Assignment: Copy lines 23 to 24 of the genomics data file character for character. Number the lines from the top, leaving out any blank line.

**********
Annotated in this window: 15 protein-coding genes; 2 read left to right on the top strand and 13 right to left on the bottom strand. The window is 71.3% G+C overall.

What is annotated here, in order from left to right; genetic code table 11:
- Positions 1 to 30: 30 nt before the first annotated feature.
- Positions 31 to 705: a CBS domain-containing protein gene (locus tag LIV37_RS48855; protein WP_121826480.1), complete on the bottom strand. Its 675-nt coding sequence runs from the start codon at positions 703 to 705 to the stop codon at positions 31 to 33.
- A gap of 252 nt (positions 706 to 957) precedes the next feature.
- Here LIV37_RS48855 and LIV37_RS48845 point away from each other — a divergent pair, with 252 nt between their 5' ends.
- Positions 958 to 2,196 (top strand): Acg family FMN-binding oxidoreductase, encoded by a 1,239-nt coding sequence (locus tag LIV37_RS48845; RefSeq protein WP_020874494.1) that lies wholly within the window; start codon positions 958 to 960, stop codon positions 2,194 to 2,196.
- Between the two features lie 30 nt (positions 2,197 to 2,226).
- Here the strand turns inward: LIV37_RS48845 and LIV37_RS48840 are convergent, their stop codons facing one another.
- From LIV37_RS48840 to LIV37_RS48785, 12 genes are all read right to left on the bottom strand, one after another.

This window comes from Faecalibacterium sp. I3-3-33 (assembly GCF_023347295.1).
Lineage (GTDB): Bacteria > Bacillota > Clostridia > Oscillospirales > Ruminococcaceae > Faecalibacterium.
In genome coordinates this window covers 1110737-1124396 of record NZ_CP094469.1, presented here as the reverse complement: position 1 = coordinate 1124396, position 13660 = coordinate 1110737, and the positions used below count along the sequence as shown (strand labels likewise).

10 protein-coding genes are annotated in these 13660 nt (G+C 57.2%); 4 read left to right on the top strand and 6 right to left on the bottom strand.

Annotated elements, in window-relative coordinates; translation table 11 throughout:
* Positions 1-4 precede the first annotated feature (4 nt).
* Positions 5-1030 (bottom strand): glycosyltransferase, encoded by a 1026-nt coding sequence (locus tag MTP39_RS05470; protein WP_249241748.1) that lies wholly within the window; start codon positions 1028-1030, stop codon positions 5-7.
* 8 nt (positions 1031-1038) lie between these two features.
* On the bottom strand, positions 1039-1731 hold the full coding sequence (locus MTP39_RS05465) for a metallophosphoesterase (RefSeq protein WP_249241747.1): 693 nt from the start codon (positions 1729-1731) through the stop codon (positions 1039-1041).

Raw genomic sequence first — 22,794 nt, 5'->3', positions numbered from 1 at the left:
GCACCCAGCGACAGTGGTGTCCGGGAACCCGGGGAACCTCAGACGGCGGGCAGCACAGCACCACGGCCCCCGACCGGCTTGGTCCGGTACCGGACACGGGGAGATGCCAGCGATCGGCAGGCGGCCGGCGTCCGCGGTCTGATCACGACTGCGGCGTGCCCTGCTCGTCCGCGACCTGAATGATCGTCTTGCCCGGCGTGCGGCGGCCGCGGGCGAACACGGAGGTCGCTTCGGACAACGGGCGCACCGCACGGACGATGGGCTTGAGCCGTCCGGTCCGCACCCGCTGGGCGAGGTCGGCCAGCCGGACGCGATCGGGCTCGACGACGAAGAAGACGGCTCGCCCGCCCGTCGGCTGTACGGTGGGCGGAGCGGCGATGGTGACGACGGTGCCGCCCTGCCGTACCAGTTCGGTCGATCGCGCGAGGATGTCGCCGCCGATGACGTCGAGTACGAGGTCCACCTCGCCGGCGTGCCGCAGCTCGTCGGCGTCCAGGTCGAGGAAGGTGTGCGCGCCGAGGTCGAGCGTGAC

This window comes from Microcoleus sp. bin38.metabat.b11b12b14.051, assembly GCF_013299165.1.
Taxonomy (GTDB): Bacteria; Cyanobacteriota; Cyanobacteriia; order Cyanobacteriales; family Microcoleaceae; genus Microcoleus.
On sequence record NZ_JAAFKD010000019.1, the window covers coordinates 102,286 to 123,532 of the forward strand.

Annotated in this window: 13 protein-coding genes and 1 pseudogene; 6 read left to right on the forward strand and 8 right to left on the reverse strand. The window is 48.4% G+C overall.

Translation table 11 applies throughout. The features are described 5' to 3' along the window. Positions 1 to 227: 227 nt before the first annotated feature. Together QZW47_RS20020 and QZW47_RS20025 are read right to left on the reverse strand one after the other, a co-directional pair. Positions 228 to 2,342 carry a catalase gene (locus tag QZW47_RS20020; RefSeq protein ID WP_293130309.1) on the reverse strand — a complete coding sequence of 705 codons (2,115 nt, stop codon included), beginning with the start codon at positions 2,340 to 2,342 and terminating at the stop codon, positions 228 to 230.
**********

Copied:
Taxonomy (GTDB): Bacteria; Cyanobacteriota; Cyanobacteriia; order Cyanobacteriales; family Microcoleaceae; genus Microcoleus.
On sequence record NZ_JAAFKD010000019.1, the window covers coordinates 102,286 to 123,532 of the forward strand.